Earlier this year Dr Helen Rogers was invited to contribute to The History Of Emotions blog organised by Dr Thomas Dixon, Director of the Queen Mary Centre for the History of the Emotions. The blog, containing many other specially commissioned themed blog posts, has been designed to accompany the BBC Radio 4 series, also presented by Thomas, Five Hundred Years of Friendship. Helen was also invited to be interviewed by Thomas for the show which was first broadcast over a three week period between March and April this year. Each week was themed accordingly:
Week 1. Extending the Family, 1500-1800
Week 2. Improving Society, 1800-1918
Week 3. Connecting the World, 1918-2014
Dr Helen Rogers wrote two blog posts for The History of Emotions Blog; Helen Rogers, ‘Thick as thieves’ which includes references to another of Helen’s blogs Conviction: Stories From a Nineteenth-Century Prison. , and ‘Memories of Improvement‘, written in collaboration with Writing Lives students John England, Cleo Chalk, Steve Clark and Victoria Hoffman.
Helen can be heard in episode six of week two, ‘Felons and Oddfellows’ which includes references from ‘Thick as thieves’ surrounding the work of Christian philanthropist Sarah Martin, who in the 1830s and 1840s volunteered her time to befriend and instruct young offenders from Yarmouth Gaol in an attempt to steer them away from a life of crime.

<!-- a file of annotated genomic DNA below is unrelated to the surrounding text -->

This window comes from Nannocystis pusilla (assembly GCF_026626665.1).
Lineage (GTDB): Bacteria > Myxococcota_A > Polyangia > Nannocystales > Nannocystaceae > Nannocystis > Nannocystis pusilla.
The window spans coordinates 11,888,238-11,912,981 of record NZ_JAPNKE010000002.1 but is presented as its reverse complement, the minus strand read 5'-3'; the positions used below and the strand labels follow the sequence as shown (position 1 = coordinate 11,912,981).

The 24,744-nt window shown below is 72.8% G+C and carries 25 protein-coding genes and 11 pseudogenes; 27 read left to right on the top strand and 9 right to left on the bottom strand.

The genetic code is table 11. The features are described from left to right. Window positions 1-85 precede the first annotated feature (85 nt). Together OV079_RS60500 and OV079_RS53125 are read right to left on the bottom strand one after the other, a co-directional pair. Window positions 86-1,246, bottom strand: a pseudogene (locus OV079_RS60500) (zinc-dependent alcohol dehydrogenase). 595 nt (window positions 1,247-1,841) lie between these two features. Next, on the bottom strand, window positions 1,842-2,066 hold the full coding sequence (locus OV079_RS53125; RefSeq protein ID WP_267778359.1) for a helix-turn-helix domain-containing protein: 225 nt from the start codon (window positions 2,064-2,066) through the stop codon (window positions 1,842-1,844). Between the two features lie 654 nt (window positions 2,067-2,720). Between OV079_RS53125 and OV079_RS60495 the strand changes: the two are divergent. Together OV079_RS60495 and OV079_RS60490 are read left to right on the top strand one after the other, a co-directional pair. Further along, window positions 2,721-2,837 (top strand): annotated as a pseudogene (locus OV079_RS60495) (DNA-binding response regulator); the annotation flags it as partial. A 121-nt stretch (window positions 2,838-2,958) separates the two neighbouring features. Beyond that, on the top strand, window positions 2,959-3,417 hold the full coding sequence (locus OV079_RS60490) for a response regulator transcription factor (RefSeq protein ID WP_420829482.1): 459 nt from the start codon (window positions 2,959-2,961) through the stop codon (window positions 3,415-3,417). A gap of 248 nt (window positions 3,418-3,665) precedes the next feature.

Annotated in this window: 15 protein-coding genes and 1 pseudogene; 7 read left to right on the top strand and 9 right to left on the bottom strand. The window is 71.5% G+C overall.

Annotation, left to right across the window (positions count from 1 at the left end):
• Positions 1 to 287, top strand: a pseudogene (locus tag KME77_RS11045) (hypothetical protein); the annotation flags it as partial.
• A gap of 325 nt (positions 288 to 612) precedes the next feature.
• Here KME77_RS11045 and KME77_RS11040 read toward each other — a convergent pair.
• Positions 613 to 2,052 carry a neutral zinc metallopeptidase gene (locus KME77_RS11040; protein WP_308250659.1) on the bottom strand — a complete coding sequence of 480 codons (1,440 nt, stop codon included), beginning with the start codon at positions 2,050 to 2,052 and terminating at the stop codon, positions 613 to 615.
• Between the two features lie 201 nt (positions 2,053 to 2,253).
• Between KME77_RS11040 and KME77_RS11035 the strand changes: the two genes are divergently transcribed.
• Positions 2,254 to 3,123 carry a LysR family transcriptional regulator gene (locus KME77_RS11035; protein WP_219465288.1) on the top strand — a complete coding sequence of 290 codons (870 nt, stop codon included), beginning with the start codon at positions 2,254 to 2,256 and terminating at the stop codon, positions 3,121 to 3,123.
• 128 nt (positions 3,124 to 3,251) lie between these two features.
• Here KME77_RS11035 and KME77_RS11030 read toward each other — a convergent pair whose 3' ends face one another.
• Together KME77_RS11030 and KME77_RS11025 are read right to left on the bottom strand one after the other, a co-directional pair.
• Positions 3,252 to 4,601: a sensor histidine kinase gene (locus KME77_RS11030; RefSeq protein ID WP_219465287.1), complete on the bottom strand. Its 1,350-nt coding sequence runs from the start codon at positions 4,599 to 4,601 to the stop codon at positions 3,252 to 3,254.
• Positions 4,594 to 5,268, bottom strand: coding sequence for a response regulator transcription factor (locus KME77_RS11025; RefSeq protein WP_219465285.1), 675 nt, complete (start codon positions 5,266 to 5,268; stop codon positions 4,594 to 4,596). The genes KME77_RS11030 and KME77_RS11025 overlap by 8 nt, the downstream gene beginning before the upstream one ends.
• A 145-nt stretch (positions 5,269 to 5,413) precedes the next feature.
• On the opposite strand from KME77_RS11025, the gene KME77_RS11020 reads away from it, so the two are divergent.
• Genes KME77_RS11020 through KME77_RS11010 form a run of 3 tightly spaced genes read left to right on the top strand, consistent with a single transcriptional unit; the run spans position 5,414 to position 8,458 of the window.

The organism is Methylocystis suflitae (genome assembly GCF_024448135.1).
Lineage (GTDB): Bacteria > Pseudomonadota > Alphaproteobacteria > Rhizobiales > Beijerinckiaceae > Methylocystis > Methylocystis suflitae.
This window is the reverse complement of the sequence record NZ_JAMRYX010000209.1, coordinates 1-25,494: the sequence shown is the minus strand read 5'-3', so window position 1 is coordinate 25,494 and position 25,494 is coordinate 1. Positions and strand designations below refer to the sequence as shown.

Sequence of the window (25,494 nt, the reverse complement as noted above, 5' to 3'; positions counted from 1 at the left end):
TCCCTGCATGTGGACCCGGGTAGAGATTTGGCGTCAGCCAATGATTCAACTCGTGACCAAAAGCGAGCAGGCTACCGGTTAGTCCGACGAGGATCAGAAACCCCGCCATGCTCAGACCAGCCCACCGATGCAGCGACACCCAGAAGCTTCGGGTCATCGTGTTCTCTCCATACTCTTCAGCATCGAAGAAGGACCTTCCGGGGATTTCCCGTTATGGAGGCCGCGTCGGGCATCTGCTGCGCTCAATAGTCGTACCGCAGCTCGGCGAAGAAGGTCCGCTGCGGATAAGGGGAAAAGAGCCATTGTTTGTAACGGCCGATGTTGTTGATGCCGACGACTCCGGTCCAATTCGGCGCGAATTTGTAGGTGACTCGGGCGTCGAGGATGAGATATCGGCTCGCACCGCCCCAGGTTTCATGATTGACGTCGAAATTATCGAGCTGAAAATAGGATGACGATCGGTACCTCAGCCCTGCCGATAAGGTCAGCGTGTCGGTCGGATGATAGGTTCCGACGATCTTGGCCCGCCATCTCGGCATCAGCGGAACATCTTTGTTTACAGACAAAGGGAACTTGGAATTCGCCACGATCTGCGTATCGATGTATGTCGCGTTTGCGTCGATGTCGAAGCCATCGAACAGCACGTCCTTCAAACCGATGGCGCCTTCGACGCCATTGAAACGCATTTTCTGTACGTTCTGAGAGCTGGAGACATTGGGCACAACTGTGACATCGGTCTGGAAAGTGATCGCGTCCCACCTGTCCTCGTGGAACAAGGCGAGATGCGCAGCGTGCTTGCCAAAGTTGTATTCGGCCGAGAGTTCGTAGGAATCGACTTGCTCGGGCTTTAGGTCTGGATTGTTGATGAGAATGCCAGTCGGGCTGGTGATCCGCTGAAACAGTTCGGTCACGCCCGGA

Episode seven ‘Education of the Heart‘ looks at personal experiences of friendship and features a reading from the autobiography of Writing Lives author Harry West. Writing Lives authors, Jack Goring (1861) Lottie Martin (1899), Syd Metcalfe (1910) and Harry West (1880), are also discussed in Helen’s accompanying blog ‘Memories of Improvement’ to illustrate both positive and negative aspects of friendship in terms of self-improvement. Just as the friendships between the young offenders of Yarmouth Gaol often led to wrong-doing and prison, it was thought that friendship (especially for the young and impressionable) was ‘fraught with danger ‘with the wrong choice of friend having disastrous consequences; it being far safer to confine friendship to family and siblings. However, as shown by the personal testaments of Lottie, Harry, Syd and Jack, personal friendships often developed into long-lasting and influential relationships that assisted in their future success.
Writing Lives involvement with Radio 4 is just one of the ways in which not only our authors, but our student bloggers can gain a wider audience. Having a reading from Harry West’s autobiography included in the programme is a great achievement for his student blogger Cleo Chalk. Cleo has also secured another coup for Writing Lives by receiving positive feedback from Harry’s relatives, after discovering her posts on Harry on the Writing Lives website.
Read the Author Blogs by clicking on the links below:
Cleo Chalk, Harry Alfred West (born 1880)
Steve Clark, Syd Metcalfe (born 1910)
John England, Lottie Martin (1899-1976)
Victoria Hoffman, Jack Goring (1861-1942)